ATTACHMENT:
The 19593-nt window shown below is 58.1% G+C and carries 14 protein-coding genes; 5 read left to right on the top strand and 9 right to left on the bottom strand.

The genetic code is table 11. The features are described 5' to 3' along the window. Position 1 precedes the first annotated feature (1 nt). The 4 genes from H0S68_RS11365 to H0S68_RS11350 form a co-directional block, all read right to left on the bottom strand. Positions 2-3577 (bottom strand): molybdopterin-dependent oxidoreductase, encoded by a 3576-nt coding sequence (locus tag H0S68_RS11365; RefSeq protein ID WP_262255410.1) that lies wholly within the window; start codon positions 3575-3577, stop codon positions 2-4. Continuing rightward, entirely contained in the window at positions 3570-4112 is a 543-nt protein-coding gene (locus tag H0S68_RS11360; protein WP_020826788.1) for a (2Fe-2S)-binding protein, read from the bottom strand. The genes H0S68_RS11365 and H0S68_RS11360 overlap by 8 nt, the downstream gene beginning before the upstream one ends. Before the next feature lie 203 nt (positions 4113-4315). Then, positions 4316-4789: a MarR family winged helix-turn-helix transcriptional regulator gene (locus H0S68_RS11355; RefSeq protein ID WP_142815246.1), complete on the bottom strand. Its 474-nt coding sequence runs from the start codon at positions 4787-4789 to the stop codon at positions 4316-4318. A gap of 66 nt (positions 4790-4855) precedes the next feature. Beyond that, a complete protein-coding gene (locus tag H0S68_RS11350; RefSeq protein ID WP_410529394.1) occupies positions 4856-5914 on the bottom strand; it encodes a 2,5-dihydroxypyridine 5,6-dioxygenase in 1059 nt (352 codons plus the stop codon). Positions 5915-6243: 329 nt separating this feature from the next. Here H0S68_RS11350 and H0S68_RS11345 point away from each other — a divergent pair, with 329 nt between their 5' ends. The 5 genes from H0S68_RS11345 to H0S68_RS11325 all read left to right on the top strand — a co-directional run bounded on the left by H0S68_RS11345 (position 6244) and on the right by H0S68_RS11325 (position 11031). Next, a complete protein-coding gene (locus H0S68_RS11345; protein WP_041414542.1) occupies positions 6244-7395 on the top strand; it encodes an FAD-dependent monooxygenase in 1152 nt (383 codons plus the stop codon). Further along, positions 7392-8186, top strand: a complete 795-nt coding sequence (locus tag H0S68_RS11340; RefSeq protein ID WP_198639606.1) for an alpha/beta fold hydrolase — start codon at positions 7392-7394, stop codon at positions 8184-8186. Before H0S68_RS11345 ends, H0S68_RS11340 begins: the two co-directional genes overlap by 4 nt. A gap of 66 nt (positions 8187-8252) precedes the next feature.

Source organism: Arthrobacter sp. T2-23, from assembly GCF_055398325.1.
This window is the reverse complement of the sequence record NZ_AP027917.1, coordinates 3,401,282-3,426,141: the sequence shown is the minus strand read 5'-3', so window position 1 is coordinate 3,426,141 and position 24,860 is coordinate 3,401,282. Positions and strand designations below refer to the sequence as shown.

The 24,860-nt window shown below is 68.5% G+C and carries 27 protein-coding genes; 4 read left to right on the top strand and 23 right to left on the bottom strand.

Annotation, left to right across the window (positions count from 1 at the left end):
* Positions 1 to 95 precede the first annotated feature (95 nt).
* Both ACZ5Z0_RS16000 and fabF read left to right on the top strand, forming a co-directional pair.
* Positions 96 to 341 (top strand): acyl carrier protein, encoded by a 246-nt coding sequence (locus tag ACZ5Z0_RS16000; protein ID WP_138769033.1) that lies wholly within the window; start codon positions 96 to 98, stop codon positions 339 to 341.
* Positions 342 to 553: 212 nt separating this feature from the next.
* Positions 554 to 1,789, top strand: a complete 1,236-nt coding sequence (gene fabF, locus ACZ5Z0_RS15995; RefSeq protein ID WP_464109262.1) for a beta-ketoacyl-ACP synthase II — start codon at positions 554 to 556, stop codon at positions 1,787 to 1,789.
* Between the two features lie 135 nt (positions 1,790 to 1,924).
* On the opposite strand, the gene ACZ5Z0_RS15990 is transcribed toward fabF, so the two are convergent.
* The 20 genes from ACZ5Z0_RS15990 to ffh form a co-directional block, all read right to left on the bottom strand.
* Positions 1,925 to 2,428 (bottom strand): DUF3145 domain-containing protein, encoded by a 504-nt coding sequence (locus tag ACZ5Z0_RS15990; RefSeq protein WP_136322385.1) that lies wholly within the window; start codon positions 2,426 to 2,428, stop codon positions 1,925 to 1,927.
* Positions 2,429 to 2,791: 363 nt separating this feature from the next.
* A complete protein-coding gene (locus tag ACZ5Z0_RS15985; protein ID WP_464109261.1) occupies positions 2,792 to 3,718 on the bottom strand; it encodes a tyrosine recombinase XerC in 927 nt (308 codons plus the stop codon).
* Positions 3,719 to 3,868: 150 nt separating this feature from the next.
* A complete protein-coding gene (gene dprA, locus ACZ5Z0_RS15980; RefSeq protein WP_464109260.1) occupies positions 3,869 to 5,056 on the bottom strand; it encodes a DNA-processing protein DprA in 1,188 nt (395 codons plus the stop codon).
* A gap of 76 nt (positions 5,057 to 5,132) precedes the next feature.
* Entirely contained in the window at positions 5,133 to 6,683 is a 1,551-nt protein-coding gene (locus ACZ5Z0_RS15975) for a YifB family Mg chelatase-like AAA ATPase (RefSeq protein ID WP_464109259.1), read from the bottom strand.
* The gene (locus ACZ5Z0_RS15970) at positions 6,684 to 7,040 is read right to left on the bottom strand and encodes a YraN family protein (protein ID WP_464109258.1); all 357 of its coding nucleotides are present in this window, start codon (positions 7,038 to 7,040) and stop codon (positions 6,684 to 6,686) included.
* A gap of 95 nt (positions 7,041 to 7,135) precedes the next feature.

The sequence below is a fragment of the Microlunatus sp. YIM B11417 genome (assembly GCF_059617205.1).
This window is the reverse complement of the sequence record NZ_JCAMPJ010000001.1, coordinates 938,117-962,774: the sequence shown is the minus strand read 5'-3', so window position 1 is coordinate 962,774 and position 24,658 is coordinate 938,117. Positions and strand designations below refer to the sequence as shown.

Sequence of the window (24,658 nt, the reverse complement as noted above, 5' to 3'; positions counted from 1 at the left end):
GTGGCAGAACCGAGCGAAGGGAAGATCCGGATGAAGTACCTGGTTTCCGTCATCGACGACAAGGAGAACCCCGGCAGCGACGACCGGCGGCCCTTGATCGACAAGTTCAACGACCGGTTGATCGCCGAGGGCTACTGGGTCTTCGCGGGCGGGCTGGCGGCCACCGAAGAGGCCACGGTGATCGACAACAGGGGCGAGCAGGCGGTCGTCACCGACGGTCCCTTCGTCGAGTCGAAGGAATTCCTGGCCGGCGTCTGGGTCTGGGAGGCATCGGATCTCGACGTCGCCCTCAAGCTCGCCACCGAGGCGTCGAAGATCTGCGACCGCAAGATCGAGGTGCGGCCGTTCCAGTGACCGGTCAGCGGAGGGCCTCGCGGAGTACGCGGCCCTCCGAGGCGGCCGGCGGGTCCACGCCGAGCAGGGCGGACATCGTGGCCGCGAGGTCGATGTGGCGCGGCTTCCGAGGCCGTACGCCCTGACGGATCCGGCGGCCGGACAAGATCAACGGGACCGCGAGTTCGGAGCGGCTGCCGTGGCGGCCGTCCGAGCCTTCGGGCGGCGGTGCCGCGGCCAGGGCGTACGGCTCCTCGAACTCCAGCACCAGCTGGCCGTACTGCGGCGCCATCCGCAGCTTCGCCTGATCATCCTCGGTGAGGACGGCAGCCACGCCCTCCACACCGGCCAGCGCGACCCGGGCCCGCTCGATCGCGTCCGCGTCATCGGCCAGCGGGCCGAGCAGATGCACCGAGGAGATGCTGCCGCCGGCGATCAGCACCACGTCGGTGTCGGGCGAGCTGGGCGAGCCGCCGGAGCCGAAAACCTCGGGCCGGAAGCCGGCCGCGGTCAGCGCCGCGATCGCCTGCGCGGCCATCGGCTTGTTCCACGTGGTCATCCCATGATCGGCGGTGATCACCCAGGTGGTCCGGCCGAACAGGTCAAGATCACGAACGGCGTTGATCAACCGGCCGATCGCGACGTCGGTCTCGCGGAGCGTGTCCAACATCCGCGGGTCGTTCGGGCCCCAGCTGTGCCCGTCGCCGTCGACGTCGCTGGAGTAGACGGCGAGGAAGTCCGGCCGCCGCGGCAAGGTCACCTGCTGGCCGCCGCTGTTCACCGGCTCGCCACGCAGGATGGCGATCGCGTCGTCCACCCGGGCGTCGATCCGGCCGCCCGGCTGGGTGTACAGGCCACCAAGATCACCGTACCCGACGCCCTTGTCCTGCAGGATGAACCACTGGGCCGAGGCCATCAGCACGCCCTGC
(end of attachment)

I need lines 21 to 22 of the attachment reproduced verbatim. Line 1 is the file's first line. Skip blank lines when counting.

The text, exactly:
* Entirely contained in the window at positions 5,133 to 6,683 is a 1,551-nt protein-coding gene (locus ACZ5Z0_RS15975) for a YifB family Mg chelatase-like AAA ATPase (RefSeq protein ID WP_464109259.1), read from the bottom strand.
* The gene (locus ACZ5Z0_RS15970) at positions 6,684 to 7,040 is read right to left on the bottom strand and encodes a YraN family protein (protein ID WP_464109258.1); all 357 of its coding nucleotides are present in this window, start codon (positions 7,038 to 7,040) and stop codon (positions 6,684 to 6,686) included.